Projects to Come


As the summer begins winding down I’m finishing my goal of reading all of Lacan’s Seminars. I only have XVII & XX left. Along with reading Barth I haven’t had much time to do much else. However starting in early September I’m going to begin a four months reading project of queer and feminist theology (of course I’ll be reading CD IV as well, just started CD III/4). I’ve already read some major feminist theologians such as Daly and Ruether so I’m not going to be reading them.

Here’s my reading schedule. Dates indicate day of expected completion. I’ve found the best way to stay on schedule is to have a definite goal. It’s made reading CD so much easier.

Althaus-Reid – Queer God – 9/12, Indecent Theology – 9/26
Stuart – Gay and Lesbian Theologies – 10/3
Fiorenza – In Memory of Her – 10/24
Johnson – She Who Is – 11/7, Living God – 11/21
Ogbonnaya – On Communitarian Divinity – 12/5
St. Clair – Call and Consequence – 12/12
Ela – African Cry – 12/19
Kyung – Struggle to Be the Sun Again – 12/26

I’m especially excited to finally read Althaus-Reid. Also, St. Clair’s work offers a womanist reading of the Gospel of Mark, which should be interesting. Also, I welcome any suggestions on other works on queer theology. I’m trying to stick with works by a single author as I prefer those over edited volumes.

I’ve also been working this weekend on trying to figure out some reading projects for 2011. I’m going to be working on 1 major project and 3 side projects. My main project (which will span the entire year) will be to cover modern (mostly Protestant) theology over the last 200 years. Starting with Kant, Hegel, and Scheleirmacher (Christian Faith) I will move on to focus on theologians such as Bultmann, Bonhoeffer, Tillich (ST), Rahner, Pannenberg (ST). Next I will cover major post-Barthian theologians (Jungel, Jenson, Gunton, Torrance, etc) and post-liberal theologians (Frei, Lindbeck). I’m basically trying to read a bunch of systematic theology and go back to cover many of the important theologians that I’ve thus far neglected.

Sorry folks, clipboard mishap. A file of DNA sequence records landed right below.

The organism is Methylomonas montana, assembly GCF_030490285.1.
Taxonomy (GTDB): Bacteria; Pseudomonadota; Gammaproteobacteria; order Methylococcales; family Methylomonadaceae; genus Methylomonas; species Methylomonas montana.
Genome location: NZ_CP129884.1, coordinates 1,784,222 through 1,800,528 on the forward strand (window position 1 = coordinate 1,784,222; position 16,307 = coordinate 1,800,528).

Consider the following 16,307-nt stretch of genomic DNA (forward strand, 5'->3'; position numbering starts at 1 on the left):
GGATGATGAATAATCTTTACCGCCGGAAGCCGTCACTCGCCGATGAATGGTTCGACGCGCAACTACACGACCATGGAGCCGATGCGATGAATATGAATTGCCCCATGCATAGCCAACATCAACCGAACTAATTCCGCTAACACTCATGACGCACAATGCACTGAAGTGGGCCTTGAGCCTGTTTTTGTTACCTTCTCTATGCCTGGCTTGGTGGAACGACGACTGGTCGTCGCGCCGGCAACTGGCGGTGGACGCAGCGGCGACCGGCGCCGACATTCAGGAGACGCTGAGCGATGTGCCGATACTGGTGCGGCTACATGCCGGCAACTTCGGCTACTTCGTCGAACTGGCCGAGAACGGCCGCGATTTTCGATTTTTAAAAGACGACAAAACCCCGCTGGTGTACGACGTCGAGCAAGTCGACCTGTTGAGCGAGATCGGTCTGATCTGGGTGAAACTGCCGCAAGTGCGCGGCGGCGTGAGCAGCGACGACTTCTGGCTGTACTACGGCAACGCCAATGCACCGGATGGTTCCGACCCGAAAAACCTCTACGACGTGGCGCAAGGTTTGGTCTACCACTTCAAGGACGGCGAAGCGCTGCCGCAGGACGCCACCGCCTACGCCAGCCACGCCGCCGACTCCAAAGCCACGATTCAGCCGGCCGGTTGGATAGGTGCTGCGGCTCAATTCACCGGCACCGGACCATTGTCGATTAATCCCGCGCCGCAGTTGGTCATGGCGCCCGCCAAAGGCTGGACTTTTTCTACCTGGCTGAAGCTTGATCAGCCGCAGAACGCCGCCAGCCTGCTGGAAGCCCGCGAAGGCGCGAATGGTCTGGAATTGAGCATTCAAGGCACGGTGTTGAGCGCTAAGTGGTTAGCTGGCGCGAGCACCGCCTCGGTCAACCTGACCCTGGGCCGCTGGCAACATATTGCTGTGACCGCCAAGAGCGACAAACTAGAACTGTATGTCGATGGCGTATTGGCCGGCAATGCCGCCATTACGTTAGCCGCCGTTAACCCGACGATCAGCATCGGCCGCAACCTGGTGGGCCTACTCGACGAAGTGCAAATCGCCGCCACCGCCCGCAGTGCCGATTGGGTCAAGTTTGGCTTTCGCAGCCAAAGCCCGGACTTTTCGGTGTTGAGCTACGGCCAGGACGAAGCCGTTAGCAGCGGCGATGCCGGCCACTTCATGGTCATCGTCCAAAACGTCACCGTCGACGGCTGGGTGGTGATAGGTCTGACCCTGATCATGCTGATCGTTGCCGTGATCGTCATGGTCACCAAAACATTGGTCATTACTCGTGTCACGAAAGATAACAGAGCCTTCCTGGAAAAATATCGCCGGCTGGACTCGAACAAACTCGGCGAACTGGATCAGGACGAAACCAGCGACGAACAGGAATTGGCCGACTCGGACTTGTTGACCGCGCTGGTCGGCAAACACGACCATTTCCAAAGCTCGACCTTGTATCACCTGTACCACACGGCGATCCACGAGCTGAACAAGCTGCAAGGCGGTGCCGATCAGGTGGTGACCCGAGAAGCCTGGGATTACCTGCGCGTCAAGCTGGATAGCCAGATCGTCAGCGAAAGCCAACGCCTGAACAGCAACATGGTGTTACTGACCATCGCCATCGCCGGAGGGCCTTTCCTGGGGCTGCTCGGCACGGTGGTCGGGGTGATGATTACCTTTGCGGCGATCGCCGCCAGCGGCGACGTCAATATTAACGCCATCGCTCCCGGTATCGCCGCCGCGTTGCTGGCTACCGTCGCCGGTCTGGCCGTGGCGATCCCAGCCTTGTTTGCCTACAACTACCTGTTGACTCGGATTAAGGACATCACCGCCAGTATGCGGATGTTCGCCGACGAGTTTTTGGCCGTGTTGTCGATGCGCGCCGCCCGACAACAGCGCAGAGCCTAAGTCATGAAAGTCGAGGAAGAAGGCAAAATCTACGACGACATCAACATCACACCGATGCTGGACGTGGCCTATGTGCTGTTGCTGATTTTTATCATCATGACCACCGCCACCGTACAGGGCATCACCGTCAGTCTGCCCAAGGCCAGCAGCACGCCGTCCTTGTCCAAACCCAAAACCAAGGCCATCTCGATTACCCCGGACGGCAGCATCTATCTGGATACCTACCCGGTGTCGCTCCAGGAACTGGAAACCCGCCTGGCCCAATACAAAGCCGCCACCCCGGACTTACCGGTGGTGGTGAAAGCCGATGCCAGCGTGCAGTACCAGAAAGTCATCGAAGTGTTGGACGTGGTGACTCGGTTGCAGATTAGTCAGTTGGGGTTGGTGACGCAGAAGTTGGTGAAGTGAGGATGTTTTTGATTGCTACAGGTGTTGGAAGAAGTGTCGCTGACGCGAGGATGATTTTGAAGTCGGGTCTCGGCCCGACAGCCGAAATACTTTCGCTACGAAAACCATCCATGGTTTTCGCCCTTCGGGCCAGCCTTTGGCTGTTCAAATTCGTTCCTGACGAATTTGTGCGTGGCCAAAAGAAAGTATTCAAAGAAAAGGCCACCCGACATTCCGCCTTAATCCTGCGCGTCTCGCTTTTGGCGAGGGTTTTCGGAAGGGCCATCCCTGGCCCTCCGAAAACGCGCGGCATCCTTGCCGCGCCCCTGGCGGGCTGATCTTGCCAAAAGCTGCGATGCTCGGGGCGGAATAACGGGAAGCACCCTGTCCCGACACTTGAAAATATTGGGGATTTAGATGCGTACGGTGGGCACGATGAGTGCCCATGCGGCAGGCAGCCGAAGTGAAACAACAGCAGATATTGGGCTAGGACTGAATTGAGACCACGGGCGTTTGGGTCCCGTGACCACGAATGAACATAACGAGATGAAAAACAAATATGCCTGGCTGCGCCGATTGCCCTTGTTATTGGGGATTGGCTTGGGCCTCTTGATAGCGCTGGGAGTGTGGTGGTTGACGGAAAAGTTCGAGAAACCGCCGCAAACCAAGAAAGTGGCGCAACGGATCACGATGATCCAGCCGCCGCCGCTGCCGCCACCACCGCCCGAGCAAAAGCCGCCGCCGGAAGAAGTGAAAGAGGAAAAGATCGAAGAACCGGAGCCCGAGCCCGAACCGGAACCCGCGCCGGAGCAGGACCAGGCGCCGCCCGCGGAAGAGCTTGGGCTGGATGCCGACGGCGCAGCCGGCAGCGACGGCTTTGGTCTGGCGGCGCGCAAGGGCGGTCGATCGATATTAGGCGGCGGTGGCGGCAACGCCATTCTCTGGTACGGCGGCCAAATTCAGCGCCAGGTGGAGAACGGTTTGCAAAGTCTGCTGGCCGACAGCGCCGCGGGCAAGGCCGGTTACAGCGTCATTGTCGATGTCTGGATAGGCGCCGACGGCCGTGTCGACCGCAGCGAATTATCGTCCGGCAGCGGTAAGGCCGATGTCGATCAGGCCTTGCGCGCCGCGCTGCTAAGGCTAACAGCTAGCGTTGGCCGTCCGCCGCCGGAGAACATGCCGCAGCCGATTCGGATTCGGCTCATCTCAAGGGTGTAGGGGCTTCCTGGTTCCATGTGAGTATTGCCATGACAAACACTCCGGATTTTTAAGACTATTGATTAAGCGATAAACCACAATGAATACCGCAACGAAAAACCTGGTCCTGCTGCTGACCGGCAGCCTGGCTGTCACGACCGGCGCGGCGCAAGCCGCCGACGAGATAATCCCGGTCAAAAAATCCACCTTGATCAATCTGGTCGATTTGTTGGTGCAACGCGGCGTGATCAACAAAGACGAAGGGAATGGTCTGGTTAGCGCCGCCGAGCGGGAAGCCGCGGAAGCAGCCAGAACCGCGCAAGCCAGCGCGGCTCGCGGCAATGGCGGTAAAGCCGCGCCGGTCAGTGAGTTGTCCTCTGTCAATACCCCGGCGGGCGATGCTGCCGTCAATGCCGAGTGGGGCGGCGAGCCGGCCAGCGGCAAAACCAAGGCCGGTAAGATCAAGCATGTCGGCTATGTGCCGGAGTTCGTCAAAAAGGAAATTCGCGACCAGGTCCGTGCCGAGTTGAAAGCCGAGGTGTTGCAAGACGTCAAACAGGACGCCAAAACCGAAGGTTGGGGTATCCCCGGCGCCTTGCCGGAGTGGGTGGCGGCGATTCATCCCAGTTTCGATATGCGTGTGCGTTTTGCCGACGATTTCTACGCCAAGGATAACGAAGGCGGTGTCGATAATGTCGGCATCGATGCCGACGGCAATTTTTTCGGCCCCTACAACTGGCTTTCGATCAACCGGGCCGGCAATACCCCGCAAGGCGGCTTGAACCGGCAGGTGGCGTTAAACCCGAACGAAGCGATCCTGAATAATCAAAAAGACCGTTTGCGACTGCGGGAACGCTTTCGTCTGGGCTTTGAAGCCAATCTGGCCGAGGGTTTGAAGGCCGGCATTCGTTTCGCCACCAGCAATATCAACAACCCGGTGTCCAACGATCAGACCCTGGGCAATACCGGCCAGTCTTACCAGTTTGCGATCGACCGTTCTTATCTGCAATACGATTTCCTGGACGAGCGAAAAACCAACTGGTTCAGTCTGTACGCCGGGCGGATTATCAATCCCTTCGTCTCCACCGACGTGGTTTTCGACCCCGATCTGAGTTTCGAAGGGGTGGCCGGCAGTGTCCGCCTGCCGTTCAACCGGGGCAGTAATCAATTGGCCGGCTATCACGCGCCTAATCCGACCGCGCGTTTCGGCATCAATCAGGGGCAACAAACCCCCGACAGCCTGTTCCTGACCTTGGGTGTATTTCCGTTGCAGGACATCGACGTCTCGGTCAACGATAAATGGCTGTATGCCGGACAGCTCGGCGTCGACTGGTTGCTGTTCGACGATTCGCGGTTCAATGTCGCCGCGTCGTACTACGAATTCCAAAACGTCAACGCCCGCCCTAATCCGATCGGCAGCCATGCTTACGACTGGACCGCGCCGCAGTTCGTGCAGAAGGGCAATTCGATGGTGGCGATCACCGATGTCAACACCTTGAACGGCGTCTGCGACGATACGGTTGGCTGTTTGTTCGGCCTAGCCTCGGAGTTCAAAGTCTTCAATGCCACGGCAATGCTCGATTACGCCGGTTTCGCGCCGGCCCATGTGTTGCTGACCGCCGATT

My three side projects will focus on atonement, theodicy, and liberation theology. The atonement project will focus on alternative ways to read the cross (Joh, Ray, Fiddes, Jennings) that do not simply advocate a substitutionary reading. My focus on theodicy will be to come to grips with the problem suffering poses to any theological system. I’m especially excited about re-reading Gutierrez along with Kitamori, Lewis, and Surin. Finally, I will end 2011 by spending a large chunk of time of reading liberation theology (with a major focus on Latin American theology). I will work through Boff, Sobrino, Segundo, Miranda, Petrella, etc. Next, I will move on to briefly study some Asian liberation theology and black theology. The project will come to completion by reading Carter’s Race: A Theological Account.

I’ll probably be tweaking some here and there, but that remains my broad trajectory of reading until 2011. I had way too much time on my hands this weekend. But, I’m glad that this blog will benefit by returning to focusing more on liberation theology in all its variants (Latin American, black, feminist, womanist, queer).


12 Responses to “Projects to Come”

  1. Robert Minto Says:

    Wonderful plans. If you blog through as well as read all that, then you’ll be creating a uniquely interesting resource here.

  2. Jeremy Says: